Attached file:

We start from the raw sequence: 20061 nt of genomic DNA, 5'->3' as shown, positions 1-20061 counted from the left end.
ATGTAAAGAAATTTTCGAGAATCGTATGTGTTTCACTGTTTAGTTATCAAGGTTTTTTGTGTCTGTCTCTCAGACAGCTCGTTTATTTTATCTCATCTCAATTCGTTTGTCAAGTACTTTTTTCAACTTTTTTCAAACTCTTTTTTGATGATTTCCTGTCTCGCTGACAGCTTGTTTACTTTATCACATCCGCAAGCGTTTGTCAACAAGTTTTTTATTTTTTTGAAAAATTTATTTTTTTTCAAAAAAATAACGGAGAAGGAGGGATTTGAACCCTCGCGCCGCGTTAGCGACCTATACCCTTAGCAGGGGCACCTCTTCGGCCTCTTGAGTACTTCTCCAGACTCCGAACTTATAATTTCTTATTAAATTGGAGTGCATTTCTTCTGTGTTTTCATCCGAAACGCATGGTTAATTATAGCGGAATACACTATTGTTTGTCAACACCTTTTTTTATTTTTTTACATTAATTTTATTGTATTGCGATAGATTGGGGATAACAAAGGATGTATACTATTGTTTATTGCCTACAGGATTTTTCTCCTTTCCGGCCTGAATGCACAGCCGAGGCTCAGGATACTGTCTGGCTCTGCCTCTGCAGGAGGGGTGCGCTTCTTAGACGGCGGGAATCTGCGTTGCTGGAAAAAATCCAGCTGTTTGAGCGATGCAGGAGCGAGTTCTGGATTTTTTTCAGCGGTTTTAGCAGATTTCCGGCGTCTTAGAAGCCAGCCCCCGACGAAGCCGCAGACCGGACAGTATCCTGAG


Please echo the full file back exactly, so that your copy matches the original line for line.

We start from the raw sequence: 20061 nt of genomic DNA, 5'->3' as shown, positions 1-20061 counted from the left end.
ATGTAAAGAAATTTTCGAGAATCGTATGTGTTTCACTGTTTAGTTATCAAGGTTTTTTGTGTCTGTCTCTCAGACAGCTCGTTTATTTTATCTCATCTCAATTCGTTTGTCAAGTACTTTTTTCAACTTTTTTCAAACTCTTTTTTGATGATTTCCTGTCTCGCTGACAGCTTGTTTACTTTATCACATCCGCAAGCGTTTGTCAACAAGTTTTTTATTTTTTTGAAAAATTTATTTTTTTTCAAAAAAATAACGGAGAAGGAGGGATTTGAACCCTCGCGCCGCGTTAGCGACCTATACCCTTAGCAGGGGCACCTCTTCGGCCTCTTGAGTACTTCTCCAGACTCCGAACTTATAATTTCTTATTAAATTGGAGTGCATTTCTTCTGTGTTTTCATCCGAAACGCATGGTTAATTATAGCGGAATACACTATTGTTTGTCAACACCTTTTTTTATTTTTTTACATTAATTTTATTGTATTGCGATAGATTGGGGATAACAAAGGATGTATACTATTGTTTATTGCCTACAGGATTTTTCTCCTTTCCGGCCTGAATGCACAGCCGAGGCTCAGGATACTGTCTGGCTCTGCCTCTGCAGGAGGGGTGCGCTTCTTAGACGGCGGGAATCTGCGTTGCTGGAAAAAATCCAGCTGTTTGAGCGATGCAGGAGCGAGTTCTGGATTTTTTTCAGCGGTTTTAGCAGATTTCCGGCGTCTTAGAAGCCAGCCCCCGACGAAGCCGCAGACCGGACAGTATCCTGAG